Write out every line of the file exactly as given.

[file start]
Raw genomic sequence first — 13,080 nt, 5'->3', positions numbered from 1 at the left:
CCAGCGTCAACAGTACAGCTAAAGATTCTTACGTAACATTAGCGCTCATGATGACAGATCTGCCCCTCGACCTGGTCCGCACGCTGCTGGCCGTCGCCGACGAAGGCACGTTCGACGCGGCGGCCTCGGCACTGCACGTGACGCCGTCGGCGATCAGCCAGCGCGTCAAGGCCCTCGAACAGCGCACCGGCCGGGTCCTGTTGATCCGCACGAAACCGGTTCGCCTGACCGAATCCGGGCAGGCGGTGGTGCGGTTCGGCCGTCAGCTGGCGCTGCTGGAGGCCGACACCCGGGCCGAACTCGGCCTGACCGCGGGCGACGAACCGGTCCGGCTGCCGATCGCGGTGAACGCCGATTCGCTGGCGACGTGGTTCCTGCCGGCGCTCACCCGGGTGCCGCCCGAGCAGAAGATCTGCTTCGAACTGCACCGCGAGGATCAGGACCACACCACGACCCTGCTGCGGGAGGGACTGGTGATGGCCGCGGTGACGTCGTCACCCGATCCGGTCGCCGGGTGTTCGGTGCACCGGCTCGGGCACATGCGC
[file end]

Raw genomic sequence first — 13,080 nt, 5'->3', positions numbered from 1 at the left:
CCAGCGTCAACAGTACAGCTAAAGATTCTTACGTAACATTAGCGCTCATGATGACAGATCTGCCCCTCGACCTGGTCCGCACGCTGCTGGCCGTCGCCGACGAAGGCACGTTCGACGCGGCGGCCTCGGCACTGCACGTGACGCCGTCGGCGATCAGCCAGCGCGTCAAGGCCCTCGAACAGCGCACCGGCCGGGTCCTGTTGATCCGCACGAAACCGGTTCGCCTGACCGAATCCGGGCAGGCGGTGGTGCGGTTCGGCCGTCAGCTGGCGCTGCTGGAGGCCGACACCCGGGCCGAACTCGGCCTGACCGCGGGCGACGAACCGGTCCGGCTGCCGATCGCGGTGAACGCCGATTCGCTGGCGACGTGGTTCCTGCCGGCGCTCACCCGGGTGCCGCCCGAGCAGAAGATCTGCTTCGAACTGCACCGCGAGGATCAGGACCACACCACGACCCTGCTGCGGGAGGGACTGGTGATGGCCGCGGTGACGTCGTCACCCGATCCGGTCGCCGGGTGTTCGGTGCACCGGCTCGGGCACATGCGC